The settlements play a double annexation and containment role; their forms are determined by domination purposes, rather than land use. Hills’ morphology is neglected and overtaken; settlement characteristics are those of a military outpost; architectural typologies are disconnected from local materials and climate. Bypass roads – for exclusive usage of settlers – pursue objectives that are not compatible with the surrounding landscape. Settlements and bypass roads imply environmental and cultural costs, with permanent effects; structures do not integrate within the landscape, but display an act of force, alienating man-made products and resulting in disorientation and weakening of the sense of the place.

The impact of the matrix of control upon the old city of Jerusalem appears dramatic under every point of view: social, economic, cultural, visual and symbolic. Divided into two parts since 1949, disfigured by the construction of the Jerusalem envelope – the separation wall that encloses East Jerusalem separating it from the West Bank – the city has lost its multiethnic and multi-confessional vocation which was impressed in its historic urban fabric and in its districts related to diverse religious communities. The landscape that used to surround the Old City is nowadays made of settlements and barrier walls that run inside and outside urban quarters, defacing in a permanent way unique historic and cultural values. South of East Jerusalem, the wall cuts and erases the historic route – travelled by pilgrims over time – that connects Jerusalem to Bethlehem, obstructing even the mutual view between the two cities that are as physically close as deeply united by history and vocation. The schizophrenic layout of the barrier wall follows separation and annexation reasons: the Rachel Tomb, a monument characterized by a significant historical and cultural importance, is annexed by a contorted and artificial wall path. The site, once distinguished for a discreet balance in forms and proportions within the surrounding environment, is today humiliated and devalued, being totally cut off from Bethlehem.

The same instruments of control are found, at the urban scale, in the case of Hebron, an ancient city connected to the figure of Abraham and recently inscribed into the UNESCO world heritage list; Hebron is interested by the presence of settlements inside its historic center. The urban structure is the typical Levantine one, organized through urban filters that, from the central poles represented by the mosque and the souk, rules mobility and access to residential areas not by the use of physical barriers, but through the form of buildings, the streets proportions and the shading conditions. The need for growing intimacy given by the social system also corresponds to climate control necessities. The matrix of control intervenes precisely upon the historic characters of the city, parceling these out through city settlements, buffer areas, the opening of new roads for exclusive usage of the settlers, consequent urban closures, check points and watchtowers. Again, settling modalities respond to opposed logics compared to the existing ones, because the military aim prevails. Buildings are erected and secured on the sites of ancient structures, and, because of the need of controlling and overlooking, functional and dimensional out-of-scales are generated compared to the historic urban profile of the city. Buffer areas create places of decay and abandonment. New exclusive roads are obtained by joining in a straight line the selected settlements and demolishing historic built portions that are found on the way; in order to prevent access to these roads, a myriad of urban closures including bars, wire meshes, cement blocks, metal bins and others are placed on the merging public streets, re-planning urban mobility. The urban organism is broken and re-organized differently, causing disorientation and destruction of a site that finds in the relation between built fabric and mobility a clear identity component.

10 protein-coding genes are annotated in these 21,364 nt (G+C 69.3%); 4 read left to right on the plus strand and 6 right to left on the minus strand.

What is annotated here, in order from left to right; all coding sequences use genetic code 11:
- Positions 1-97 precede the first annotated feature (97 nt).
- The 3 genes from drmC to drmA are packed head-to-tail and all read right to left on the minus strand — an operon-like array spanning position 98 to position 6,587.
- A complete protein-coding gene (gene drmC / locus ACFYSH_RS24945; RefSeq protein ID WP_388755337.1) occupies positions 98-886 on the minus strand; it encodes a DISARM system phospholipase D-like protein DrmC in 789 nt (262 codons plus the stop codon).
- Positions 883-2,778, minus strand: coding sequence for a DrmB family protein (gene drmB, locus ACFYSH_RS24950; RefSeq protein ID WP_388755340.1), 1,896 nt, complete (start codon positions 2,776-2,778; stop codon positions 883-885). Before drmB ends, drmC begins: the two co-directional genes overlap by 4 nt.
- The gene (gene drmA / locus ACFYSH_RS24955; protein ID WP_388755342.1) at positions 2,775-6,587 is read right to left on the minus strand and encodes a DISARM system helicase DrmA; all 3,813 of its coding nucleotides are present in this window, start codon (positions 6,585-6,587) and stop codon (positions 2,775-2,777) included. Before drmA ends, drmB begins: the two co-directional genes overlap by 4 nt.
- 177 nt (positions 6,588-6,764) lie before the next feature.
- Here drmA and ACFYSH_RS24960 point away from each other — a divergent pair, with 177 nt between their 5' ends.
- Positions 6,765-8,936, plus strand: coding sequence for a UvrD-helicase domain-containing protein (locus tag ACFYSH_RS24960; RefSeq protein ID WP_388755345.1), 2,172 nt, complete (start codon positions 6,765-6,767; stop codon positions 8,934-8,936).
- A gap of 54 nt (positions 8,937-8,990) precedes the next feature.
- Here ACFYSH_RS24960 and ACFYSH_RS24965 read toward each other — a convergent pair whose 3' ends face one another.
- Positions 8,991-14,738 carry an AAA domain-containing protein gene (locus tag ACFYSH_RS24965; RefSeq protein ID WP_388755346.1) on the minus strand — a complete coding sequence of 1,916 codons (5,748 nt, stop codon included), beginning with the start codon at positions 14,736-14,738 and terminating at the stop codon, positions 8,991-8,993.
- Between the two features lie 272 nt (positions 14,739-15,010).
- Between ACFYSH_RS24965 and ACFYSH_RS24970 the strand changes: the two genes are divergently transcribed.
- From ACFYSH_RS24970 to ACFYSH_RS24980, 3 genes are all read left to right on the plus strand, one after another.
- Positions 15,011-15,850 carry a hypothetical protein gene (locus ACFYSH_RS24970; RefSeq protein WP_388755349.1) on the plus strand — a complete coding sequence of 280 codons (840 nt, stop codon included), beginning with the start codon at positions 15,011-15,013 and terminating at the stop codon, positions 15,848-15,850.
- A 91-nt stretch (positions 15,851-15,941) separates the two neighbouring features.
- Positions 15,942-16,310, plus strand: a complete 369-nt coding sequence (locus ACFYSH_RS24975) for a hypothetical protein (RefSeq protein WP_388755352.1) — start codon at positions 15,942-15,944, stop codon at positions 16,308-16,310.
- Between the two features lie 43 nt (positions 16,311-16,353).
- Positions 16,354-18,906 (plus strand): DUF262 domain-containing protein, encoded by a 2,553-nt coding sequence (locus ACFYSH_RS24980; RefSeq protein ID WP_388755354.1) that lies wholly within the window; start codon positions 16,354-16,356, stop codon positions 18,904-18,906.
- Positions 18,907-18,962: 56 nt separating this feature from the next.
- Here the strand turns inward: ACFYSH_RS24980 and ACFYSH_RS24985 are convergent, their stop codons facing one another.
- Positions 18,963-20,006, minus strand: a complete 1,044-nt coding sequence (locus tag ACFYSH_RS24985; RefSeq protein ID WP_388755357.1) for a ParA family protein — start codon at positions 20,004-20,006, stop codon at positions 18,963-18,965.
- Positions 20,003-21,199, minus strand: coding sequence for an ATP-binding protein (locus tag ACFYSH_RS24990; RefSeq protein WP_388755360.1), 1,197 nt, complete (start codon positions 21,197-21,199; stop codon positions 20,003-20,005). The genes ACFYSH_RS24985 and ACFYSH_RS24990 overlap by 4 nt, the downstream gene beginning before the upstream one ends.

The Old City of Hebron, as well as the other Palestinian UNESCO world heritage sites and the Old City of Jerusalem, is inscribed on the UNESCO WHL in danger, to underline that the ongoing occupation threatens the very characteristics for which the property was inscribed on the WHL. Such condition is shared by the whole Palestinian heritage and landscape, characterized by human scale and deep relation with nature, thus appearing as more fragile and vulnerable against the pressure of a conflict which employs territorial organization and destruction of identity as a main tool.